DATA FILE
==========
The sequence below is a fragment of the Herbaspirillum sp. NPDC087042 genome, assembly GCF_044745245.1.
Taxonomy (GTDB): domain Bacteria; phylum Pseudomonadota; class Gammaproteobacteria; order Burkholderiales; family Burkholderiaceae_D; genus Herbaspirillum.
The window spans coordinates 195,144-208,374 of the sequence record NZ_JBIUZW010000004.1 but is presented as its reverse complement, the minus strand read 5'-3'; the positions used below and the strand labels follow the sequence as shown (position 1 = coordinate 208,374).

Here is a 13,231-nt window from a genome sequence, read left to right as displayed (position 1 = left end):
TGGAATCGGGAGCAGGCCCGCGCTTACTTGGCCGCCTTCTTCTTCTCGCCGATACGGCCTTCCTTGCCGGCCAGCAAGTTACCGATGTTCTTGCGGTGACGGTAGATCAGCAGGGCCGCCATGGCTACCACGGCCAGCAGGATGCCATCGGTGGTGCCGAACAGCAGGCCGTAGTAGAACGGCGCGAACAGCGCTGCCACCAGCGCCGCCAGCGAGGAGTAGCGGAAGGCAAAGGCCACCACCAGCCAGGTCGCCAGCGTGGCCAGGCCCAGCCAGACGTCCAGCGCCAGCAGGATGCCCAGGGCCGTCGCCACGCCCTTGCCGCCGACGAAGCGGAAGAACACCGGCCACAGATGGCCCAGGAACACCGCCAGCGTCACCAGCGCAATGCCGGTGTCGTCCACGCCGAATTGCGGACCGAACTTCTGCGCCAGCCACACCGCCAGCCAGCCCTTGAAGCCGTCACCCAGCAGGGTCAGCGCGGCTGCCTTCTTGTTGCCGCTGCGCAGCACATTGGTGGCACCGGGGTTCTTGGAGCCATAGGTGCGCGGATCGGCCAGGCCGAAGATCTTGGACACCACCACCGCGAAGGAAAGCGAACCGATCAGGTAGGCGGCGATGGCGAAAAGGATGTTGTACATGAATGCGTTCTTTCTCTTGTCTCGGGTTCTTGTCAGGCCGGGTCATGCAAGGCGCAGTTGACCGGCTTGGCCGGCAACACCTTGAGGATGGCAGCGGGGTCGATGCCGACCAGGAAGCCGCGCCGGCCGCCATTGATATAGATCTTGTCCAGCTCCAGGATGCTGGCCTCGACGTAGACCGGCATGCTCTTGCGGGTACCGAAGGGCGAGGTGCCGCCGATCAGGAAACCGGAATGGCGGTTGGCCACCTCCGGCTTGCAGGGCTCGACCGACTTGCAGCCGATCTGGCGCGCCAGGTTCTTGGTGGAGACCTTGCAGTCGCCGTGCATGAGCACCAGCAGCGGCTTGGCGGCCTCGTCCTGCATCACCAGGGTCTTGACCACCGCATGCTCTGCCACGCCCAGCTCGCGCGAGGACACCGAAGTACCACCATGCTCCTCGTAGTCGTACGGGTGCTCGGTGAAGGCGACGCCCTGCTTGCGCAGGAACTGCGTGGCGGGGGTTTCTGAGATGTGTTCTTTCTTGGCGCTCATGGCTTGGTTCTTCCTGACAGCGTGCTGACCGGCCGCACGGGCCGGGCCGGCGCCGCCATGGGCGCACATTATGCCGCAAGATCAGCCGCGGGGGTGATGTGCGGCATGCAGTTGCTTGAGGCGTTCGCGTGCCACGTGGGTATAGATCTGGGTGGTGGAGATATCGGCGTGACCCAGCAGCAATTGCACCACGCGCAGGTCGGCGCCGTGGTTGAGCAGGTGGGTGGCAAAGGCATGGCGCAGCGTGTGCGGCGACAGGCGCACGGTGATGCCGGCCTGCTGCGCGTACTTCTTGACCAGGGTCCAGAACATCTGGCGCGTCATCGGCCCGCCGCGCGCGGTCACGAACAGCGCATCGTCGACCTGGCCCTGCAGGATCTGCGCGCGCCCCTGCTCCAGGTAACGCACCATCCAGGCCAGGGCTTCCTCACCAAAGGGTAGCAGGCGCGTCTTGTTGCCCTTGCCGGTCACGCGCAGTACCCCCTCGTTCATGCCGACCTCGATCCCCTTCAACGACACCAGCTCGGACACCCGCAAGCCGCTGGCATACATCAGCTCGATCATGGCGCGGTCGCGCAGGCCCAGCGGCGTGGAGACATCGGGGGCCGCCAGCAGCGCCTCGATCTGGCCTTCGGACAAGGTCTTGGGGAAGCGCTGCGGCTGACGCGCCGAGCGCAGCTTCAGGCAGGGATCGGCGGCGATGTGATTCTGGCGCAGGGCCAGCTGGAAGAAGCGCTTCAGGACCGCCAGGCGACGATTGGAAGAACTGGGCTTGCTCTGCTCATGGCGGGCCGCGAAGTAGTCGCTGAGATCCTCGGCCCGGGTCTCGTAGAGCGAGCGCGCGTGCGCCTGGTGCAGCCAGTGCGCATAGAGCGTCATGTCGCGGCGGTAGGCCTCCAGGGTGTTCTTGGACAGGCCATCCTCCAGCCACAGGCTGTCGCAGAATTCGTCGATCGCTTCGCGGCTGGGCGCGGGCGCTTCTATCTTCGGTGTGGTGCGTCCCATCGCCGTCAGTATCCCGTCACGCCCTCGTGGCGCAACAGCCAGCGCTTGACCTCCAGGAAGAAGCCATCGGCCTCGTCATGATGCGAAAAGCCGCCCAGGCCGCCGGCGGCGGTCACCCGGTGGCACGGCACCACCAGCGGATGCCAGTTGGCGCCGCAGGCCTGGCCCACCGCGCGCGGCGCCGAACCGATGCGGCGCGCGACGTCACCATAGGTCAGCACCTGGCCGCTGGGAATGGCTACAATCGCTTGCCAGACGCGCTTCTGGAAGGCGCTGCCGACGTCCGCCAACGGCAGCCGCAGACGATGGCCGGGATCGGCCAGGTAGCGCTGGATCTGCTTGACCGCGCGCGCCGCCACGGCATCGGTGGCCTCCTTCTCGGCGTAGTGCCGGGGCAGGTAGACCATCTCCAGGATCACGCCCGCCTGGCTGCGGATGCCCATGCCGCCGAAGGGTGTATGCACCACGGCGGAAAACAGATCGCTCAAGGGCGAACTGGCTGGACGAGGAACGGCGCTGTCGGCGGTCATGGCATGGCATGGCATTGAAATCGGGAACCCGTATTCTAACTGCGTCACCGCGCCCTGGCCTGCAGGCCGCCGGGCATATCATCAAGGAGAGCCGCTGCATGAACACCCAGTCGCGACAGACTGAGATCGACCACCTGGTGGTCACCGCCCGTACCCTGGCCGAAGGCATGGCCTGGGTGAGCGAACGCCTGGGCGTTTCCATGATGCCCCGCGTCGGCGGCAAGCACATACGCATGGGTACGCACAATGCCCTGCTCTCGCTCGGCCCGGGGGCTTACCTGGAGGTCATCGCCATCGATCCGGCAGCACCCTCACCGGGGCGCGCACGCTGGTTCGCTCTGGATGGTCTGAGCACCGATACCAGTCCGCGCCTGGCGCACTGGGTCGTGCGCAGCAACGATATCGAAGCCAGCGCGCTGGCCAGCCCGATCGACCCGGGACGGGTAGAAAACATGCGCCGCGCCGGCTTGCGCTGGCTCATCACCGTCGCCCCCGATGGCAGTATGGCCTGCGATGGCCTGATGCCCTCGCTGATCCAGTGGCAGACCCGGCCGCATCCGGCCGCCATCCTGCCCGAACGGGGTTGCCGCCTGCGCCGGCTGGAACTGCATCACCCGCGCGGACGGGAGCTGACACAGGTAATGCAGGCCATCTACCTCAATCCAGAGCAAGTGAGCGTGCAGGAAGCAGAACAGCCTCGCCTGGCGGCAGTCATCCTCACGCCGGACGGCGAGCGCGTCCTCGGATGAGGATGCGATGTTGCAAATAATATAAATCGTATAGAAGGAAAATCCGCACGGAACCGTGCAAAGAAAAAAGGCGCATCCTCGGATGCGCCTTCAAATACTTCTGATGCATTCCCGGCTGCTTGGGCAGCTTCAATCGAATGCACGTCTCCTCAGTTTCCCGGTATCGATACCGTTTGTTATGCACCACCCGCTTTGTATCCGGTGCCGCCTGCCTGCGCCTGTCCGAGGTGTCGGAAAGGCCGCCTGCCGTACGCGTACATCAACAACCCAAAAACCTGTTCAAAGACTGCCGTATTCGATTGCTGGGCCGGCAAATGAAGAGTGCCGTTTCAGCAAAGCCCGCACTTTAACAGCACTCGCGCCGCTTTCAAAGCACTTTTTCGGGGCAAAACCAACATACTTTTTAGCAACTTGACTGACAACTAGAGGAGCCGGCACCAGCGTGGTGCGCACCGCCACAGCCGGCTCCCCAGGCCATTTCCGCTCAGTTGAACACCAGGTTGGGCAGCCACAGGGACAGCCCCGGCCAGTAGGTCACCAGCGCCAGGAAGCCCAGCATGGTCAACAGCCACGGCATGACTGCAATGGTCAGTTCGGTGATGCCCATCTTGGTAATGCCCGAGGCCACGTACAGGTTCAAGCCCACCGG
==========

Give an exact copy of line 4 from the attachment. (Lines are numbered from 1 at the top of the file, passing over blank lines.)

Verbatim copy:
Here is a 13,231-nt window from a genome sequence, read left to right as displayed (position 1 = left end):